JOURNAL ARTICLE

Uninterrupted oral bisphosphonate (pamidronate) therapy of patients with osteoporosis is not associated with chronic stimulation of parathyroid hormone secretion

J O Landman, S E Papapoulos
Osteoporosis International 1995, 5 (2): 93-6
7599454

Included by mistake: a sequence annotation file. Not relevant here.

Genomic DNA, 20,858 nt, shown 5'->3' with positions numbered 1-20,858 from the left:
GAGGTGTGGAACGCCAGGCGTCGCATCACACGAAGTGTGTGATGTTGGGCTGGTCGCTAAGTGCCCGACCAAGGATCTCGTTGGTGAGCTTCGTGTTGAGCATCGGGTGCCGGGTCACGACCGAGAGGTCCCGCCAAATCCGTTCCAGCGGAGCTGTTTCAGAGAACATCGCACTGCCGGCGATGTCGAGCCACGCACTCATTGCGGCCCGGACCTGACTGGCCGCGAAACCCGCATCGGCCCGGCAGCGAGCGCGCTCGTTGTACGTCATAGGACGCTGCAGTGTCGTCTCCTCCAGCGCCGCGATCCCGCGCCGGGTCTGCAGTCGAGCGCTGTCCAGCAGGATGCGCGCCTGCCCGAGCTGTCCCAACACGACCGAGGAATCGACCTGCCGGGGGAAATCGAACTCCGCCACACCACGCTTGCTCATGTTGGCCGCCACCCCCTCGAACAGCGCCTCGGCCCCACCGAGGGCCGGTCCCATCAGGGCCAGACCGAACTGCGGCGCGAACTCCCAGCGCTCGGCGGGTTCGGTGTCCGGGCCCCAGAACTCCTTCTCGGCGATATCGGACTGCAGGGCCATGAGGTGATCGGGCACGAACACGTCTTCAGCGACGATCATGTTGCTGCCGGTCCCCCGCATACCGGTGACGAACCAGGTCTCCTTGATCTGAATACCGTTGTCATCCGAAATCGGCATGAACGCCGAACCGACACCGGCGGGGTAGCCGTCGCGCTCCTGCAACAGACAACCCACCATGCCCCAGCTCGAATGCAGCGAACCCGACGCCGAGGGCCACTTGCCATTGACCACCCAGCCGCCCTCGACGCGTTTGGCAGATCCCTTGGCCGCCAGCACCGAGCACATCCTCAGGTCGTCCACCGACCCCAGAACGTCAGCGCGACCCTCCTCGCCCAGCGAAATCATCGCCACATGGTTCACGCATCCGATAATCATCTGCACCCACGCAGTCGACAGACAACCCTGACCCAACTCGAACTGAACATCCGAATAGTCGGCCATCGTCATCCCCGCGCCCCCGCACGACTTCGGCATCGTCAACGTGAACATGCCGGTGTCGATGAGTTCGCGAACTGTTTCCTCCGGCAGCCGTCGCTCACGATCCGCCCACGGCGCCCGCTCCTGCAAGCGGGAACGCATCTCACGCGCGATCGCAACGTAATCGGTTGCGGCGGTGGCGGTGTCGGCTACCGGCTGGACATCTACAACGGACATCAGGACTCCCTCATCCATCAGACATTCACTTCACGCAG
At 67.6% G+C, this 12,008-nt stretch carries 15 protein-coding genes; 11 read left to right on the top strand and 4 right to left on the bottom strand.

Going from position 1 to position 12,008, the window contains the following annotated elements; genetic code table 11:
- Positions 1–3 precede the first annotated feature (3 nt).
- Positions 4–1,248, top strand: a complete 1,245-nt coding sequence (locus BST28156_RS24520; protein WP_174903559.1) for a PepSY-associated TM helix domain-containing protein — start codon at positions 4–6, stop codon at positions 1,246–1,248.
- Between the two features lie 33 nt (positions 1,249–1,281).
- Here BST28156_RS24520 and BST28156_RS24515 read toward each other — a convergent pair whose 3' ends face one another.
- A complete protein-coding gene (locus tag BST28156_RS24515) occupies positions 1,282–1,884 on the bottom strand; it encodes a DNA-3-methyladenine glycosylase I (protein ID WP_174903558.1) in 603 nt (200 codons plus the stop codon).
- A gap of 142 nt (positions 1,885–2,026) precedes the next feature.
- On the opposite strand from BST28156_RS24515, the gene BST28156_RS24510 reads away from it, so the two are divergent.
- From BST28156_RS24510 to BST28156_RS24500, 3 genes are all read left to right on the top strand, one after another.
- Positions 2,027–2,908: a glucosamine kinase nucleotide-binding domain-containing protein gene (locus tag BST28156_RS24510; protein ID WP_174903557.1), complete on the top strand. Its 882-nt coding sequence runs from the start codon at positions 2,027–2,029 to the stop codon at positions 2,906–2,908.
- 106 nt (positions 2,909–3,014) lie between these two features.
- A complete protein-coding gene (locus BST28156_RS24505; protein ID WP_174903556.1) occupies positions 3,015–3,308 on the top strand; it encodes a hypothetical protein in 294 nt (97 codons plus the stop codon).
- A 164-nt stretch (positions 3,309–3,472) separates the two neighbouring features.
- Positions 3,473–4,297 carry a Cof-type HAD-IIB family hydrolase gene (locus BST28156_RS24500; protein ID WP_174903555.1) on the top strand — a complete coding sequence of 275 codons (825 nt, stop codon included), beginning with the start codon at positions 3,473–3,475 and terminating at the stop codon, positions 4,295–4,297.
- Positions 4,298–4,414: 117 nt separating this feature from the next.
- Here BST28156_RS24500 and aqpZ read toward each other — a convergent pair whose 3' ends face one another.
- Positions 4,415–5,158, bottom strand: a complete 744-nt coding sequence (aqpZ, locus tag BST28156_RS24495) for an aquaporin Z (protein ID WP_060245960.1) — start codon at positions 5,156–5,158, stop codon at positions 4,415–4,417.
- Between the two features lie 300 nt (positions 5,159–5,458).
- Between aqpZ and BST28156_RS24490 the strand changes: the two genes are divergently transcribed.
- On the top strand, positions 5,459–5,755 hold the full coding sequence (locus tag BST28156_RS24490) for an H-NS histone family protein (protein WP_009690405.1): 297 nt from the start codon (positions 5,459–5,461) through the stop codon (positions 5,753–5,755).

We have previously reported that long-term uninterrupted treatment of patients with osteoporosis with oral pamidronate is associated with increases in bone mineral content (BMC) of the lumbar spine which could not be explained by the antiresorptive action of the drug alone, raising the possibility of an additional effect of the treatment on skeletal tissue. Administration of suppressive doses of the bisphosphonate to patients with excessive osteoclastic resorption is followed by transient decreases in serum calcium and increases in parathyroid hormone (PTH) concentrations. It is possible, therefore, that chronic pamidronate therapy may stimulate PTH secretion, which in turn has been previously shown to have anabolic effects on the skeleton. To test this hypothesis we examined the changes in serum calcium. PTH and phosphate concentrations every 6 months in 33 patients with vertebral osteoporosis and no biochemical evidence of increased bone turnover, treated with oral pamidronate 150 mg daily. Serum alkaline phosphatase and urinary hydroxyproline excretion decreased significantly by 20% and 28%, respectively, after 6 months of treatment and remained at this level for the following 18 months. These changes were associated with significant increases in spinal BMC, as expected. Serum calcium, PTH and phosphate did not change from baseline values either in the whole group or when the patients were divided according to the use or not of calcium supplements. Our results exclude chronic stimulation of PTH secretion as a factor contributing to long-term increases in bone mass in patients with osteoporosis and adequate calcium intake during continuous oral pamidronate therapy.

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